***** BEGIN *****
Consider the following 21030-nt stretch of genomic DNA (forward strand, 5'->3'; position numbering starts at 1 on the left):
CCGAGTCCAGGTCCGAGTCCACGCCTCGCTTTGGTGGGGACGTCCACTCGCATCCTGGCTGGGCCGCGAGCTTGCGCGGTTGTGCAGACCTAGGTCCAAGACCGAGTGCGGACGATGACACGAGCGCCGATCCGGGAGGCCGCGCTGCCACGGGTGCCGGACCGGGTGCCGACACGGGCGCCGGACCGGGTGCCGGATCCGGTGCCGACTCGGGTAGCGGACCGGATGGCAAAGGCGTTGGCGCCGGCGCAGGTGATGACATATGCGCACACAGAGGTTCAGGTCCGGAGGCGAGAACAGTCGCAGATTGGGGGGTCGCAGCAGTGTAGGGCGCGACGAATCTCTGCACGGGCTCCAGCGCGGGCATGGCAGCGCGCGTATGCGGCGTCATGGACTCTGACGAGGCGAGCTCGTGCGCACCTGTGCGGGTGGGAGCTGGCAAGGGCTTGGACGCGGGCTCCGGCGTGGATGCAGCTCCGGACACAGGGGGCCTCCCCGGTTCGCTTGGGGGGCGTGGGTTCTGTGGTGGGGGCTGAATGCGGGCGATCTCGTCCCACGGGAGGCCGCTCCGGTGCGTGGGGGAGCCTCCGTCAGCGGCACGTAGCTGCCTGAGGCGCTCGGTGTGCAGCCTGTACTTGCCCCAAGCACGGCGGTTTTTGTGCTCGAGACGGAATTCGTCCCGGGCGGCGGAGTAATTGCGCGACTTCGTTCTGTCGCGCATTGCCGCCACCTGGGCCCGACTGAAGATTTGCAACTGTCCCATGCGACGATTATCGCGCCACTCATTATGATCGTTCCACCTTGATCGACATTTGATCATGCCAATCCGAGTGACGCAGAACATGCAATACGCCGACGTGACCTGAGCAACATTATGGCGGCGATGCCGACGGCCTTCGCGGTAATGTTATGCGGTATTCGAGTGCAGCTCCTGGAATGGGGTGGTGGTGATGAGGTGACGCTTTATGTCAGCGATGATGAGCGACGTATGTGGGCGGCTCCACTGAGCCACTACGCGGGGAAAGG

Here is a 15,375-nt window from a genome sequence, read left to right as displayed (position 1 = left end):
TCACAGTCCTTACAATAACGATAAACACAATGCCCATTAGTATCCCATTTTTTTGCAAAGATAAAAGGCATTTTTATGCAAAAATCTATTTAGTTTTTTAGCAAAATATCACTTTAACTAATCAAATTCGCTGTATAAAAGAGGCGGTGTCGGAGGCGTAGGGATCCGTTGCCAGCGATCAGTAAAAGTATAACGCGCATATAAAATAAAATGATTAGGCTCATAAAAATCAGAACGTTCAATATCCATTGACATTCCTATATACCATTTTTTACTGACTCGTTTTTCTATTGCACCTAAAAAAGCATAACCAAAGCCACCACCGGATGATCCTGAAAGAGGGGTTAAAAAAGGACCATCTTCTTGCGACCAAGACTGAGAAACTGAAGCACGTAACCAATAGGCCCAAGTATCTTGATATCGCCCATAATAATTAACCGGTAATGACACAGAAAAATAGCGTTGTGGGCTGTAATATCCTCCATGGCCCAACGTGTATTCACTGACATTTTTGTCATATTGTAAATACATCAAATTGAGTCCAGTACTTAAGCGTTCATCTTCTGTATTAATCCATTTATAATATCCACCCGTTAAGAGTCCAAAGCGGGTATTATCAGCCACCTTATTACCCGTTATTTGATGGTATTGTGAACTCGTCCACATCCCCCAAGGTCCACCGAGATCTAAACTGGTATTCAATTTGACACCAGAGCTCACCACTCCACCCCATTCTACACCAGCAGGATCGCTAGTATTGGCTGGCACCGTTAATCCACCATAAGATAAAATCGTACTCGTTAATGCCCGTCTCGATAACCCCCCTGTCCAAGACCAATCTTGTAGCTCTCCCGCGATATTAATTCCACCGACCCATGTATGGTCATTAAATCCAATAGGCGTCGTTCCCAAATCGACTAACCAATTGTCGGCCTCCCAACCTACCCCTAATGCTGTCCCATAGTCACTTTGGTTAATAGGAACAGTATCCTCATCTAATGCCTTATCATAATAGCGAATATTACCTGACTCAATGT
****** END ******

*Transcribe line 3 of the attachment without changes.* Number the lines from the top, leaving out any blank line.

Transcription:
Here is a 15,375-nt window from a genome sequence, read left to right as displayed (position 1 = left end):